Shaped Spaces and Learning - In a Cave or On the Stage?
I've parroted 'Technology is Space' for a few years now, because I have high confidence in the ability of this perspective to bring insight to where technology fits in schools and in learning generally. If you want an accessible entry point to this line of thinking, have a look at this article by David Thornburg.
I've seen technology wreck learning - often - and when I track back what has gone wrong I perceive the absence of an insightful framework into what technology is, the nature of the beast.
A telltale sign: goals to 'increase use of technology' in a school, or 'to encourage teachers to use technology'. These goals are nonsensical. They aren't legitimate goals. If technology is space, then the goal 'enhance learning with technology' reads 'enhance learning with space' - why not just 'enhance learning?' and then work from there to contextual strategies?
Tech is no holy grail. It is hyped up like Finland.
Our world is characterised by constantly emerging and re-emerging relationships, no noun can tame these and dish up an easy solution.
By saying 'technology is space' we open up a plethora of possible containers for these relationships. Thornburg does this with the terms: Cave, Campfire, Watering Hole. Each of these describes a relationship - Cave = 1:self, Campfire = 1:many, and Watering Hole = many:many.
These three terms provide a powerful taxonomy that can be used in one breath to examine physical spaces, and the very next, virtual. There isn't, in my opinion, any hard difference between physical and virtual - it's only a matter of degree: cause-and-effect in the raw universe versus cause-and-effect in a shaped universe. Technology is the shaping. By this definition our school sports field (artificially shaped space) might be a much better space for my French class than a chat system (artificially shaped space).
Spaces have affordances and constraints. In different spaces, some relatonships are possible, others unlikely. Relationships between you and me, me and them, me and me, you and you, each with many modes and modalities. It gets complicated.
When I work through Cave / Campfire / Watering Hole with school leaders we often hit an ambiguity characterising the 'blog.'
Some want to call a blog a Cave, thinking of the individual relating intimately to their own inner world as they compose their post. It is the feeling of writing a diary entry: 'dear diary', with an experience of deep inner flow as we conceptualise our thoughts in the glow of the computer screen.
Others leap immediately to its other quality as a Campfire: blog posts can be read by many - they are a broadcast.
This mash-up of the Cave with the Campfire explains why so many get themselves in trouble with regretted tweets. Staring at the screen, one feels alone, and externalising one's thoughts feels little more than throwing a message in a bottle out into the ocean, whereas it is in fact throwing the message into a printing press, for prompt delivery to as many wish to receive and attend to.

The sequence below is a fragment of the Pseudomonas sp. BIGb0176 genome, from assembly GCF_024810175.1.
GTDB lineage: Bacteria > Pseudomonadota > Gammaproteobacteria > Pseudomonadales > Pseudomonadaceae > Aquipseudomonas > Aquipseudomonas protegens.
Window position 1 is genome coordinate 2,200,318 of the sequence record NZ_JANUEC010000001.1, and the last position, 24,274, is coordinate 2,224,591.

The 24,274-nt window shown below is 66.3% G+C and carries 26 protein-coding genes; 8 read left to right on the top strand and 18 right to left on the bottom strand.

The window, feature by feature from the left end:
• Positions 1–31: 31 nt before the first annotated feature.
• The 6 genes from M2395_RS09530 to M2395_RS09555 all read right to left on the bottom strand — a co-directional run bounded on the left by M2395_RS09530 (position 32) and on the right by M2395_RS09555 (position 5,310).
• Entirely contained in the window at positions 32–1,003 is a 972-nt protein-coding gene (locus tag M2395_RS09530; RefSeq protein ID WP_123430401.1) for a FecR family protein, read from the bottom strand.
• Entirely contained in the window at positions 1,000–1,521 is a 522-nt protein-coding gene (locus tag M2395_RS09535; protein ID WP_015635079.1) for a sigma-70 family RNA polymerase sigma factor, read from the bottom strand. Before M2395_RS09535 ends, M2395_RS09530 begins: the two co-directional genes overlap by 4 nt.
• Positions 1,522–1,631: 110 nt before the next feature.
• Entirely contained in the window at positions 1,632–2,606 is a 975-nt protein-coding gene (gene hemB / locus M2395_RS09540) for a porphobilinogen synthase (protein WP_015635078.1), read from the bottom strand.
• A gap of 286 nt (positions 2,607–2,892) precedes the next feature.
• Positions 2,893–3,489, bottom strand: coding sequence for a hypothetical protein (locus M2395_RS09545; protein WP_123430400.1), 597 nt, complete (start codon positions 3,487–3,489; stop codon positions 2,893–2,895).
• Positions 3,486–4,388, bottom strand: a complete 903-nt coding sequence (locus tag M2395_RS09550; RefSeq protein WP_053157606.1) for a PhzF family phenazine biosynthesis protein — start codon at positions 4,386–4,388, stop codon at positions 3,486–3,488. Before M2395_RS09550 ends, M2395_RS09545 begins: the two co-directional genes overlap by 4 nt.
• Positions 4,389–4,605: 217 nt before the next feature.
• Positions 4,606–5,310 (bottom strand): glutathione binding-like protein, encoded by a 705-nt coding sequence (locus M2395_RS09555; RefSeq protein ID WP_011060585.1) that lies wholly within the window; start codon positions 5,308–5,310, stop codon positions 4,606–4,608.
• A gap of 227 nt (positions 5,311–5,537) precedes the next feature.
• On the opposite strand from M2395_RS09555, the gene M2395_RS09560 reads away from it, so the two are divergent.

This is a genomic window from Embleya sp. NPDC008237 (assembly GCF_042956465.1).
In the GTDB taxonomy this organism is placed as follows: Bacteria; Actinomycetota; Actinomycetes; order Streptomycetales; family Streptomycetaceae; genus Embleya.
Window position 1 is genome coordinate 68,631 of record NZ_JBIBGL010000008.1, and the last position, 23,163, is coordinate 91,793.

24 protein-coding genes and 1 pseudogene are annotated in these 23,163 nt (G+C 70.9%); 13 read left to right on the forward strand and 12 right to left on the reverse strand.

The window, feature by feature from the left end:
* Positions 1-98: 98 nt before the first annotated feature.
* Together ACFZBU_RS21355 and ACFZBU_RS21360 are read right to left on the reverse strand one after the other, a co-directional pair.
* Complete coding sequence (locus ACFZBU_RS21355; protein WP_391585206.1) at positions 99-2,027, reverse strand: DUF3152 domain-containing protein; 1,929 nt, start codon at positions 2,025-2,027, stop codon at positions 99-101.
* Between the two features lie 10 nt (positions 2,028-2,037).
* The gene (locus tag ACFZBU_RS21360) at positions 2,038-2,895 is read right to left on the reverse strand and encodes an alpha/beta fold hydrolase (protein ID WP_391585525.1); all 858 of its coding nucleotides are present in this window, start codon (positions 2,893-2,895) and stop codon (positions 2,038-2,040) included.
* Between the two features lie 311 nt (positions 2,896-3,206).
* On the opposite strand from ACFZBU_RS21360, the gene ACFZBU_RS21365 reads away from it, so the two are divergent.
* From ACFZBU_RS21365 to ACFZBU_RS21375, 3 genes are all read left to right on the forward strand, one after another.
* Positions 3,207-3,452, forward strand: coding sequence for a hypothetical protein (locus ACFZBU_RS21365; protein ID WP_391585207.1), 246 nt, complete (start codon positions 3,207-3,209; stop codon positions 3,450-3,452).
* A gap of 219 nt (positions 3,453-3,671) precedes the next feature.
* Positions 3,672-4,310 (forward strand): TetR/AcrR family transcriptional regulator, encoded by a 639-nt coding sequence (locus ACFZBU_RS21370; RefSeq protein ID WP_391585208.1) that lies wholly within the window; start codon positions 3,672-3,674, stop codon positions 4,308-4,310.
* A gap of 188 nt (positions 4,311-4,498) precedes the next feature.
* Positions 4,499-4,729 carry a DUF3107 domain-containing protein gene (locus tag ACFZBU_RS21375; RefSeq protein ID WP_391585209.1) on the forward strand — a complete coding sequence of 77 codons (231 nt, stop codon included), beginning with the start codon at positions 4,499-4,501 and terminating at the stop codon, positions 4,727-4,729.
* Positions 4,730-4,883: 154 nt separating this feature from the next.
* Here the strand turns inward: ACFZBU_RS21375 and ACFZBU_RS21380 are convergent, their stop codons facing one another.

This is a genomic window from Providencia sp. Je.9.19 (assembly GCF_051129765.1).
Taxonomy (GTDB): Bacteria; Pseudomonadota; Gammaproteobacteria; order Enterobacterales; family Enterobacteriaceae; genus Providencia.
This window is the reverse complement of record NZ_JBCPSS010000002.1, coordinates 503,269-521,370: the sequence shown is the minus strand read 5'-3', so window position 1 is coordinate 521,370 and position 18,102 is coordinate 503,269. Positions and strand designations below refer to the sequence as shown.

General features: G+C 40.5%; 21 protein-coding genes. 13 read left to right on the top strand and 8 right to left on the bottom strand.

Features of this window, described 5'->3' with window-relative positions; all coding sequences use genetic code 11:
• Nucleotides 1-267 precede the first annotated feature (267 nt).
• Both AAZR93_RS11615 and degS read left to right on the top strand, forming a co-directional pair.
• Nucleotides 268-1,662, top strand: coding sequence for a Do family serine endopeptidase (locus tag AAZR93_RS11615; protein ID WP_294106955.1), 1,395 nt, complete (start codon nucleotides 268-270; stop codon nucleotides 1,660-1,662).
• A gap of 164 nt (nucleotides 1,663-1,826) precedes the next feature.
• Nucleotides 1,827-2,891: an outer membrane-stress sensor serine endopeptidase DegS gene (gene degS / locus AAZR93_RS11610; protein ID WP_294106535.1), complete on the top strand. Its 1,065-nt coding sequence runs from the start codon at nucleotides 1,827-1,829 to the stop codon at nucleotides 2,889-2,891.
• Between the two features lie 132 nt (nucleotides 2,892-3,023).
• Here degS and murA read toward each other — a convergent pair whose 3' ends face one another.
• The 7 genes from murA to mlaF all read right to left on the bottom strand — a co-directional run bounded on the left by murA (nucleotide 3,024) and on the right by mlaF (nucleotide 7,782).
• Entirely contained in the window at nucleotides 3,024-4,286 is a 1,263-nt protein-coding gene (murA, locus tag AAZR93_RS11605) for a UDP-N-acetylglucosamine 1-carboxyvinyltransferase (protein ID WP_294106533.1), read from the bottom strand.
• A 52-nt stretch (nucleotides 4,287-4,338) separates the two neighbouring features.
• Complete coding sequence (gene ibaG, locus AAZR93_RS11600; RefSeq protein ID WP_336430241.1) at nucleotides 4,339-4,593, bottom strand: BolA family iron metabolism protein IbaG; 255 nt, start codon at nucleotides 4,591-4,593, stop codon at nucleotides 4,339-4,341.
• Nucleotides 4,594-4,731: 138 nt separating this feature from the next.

A boy from Anastasis Academy talks about his journing with blogging.
Track cause-and-effect, affordances and constraints, through this mash-up of an iPhone + laptop + two students.
Ideas bouncing from brains to wall back to brains. Note textbook and calculator also feature - where do they fit? How are they shaped-space, and what do they shape?
All kinds of social melt-downs among teenagers (let alone adults) are caused by a weak literacy in these new spaces, these new bubbles of spaces that are multiplying (bye bye MySpace, hello Pinterest).
A particular issue is the bandwidth of the space, since raw face to face communication includes tone, facial expressions, posture, etc, whereas derivative technological spaces are often little more than text. The low-bandwidth of a blog post creates a sense of safety, because the spotlight is not on my every reaction... I feel secure to fashion my message, and refashion it over time. I'd rather remain in diary mode (cave mode) and write an email than give the person a call with its self-exposure via nuances of voice.
In working to reform email use at my school, it became clear we often use email as a diary entry, meant to sort out our own thoughts rather than to communicate with conciseness or clarity. We appropriate spaces for our own agendas, and spaces become associated with particular purposes.
Space is cause and effect - that's all it is. Space mediates relationships (between objects, people, ideas, information). We appropriate space to manipulate these relationships toward certain ends. Think: cricket bat, tanning bed, letter to the editor, knife and fork. Spaces can be re-appropriated for previously unimagined purposes, and mashed-up together in the process.
We shape the space, then the space shapes us, or it's just not cricket.
So here's an interesting question: how might we inspire younger people to shape powerful new spaces for their own purposes?